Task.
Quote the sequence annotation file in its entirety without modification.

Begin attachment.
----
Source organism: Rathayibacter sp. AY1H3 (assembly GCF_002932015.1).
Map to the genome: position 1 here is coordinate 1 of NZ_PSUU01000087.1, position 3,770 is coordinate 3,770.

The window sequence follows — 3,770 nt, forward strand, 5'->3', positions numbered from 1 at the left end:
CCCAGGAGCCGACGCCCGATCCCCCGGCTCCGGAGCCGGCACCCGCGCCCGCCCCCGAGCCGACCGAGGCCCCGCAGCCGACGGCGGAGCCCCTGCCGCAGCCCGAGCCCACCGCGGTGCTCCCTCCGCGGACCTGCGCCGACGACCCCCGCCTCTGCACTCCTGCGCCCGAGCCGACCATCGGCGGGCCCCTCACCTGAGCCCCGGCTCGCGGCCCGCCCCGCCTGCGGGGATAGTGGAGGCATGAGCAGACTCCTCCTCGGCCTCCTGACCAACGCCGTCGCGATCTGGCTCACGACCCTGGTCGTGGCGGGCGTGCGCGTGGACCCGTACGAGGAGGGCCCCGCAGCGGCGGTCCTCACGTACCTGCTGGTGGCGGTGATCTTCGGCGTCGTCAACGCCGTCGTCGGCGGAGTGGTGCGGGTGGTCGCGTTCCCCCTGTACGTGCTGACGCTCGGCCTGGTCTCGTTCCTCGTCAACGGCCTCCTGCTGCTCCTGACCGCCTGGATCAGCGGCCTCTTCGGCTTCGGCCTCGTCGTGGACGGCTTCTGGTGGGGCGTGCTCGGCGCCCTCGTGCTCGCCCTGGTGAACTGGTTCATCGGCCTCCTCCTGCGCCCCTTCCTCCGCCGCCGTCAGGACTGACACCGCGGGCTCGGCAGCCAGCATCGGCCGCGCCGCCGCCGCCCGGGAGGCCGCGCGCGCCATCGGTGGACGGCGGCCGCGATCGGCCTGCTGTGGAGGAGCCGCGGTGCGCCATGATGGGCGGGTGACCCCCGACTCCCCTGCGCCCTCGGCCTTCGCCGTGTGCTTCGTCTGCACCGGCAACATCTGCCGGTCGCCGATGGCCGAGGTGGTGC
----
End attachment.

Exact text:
Source organism: Rathayibacter sp. AY1H3 (assembly GCF_002932015.1).
Map to the genome: position 1 here is coordinate 1 of NZ_PSUU01000087.1, position 3,770 is coordinate 3,770.

The window sequence follows — 3,770 nt, forward strand, 5'->3', positions numbered from 1 at the left end:
CCCAGGAGCCGACGCCCGATCCCCCGGCTCCGGAGCCGGCACCCGCGCCCGCCCCCGAGCCGACCGAGGCCCCGCAGCCGACGGCGGAGCCCCTGCCGCAGCCCGAGCCCACCGCGGTGCTCCCTCCGCGGACCTGCGCCGACGACCCCCGCCTCTGCACTCCTGCGCCCGAGCCGACCATCGGCGGGCCCCTCACCTGAGCCCCGGCTCGCGGCCCGCCCCGCCTGCGGGGATAGTGGAGGCATGAGCAGACTCCTCCTCGGCCTCCTGACCAACGCCGTCGCGATCTGGCTCACGACCCTGGTCGTGGCGGGCGTGCGCGTGGACCCGTACGAGGAGGGCCCCGCAGCGGCGGTCCTCACGTACCTGCTGGTGGCGGTGATCTTCGGCGTCGTCAACGCCGTCGTCGGCGGAGTGGTGCGGGTGGTCGCGTTCCCCCTGTACGTGCTGACGCTCGGCCTGGTCTCGTTCCTCGTCAACGGCCTCCTGCTGCTCCTGACCGCCTGGATCAGCGGCCTCTTCGGCTTCGGCCTCGTCGTGGACGGCTTCTGGTGGGGCGTGCTCGGCGCCCTCGTGCTCGCCCTGGTGAACTGGTTCATCGGCCTCCTCCTGCGCCCCTTCCTCCGCCGCCGTCAGGACTGACACCGCGGGCTCGGCAGCCAGCATCGGCCGCGCCGCCGCCGCCCGGGAGGCCGCGCGCGCCATCGGTGGACGGCGGCCGCGATCGGCCTGCTGTGGAGGAGCCGCGGTGCGCCATGATGGGCGGGTGACCCCCGACTCCCCTGCGCCCTCGGCCTTCGCCGTGTGCTTCGTCTGCACCGGCAACATCTGCCGGTCGCCGATGGCCGAGGTGGTGC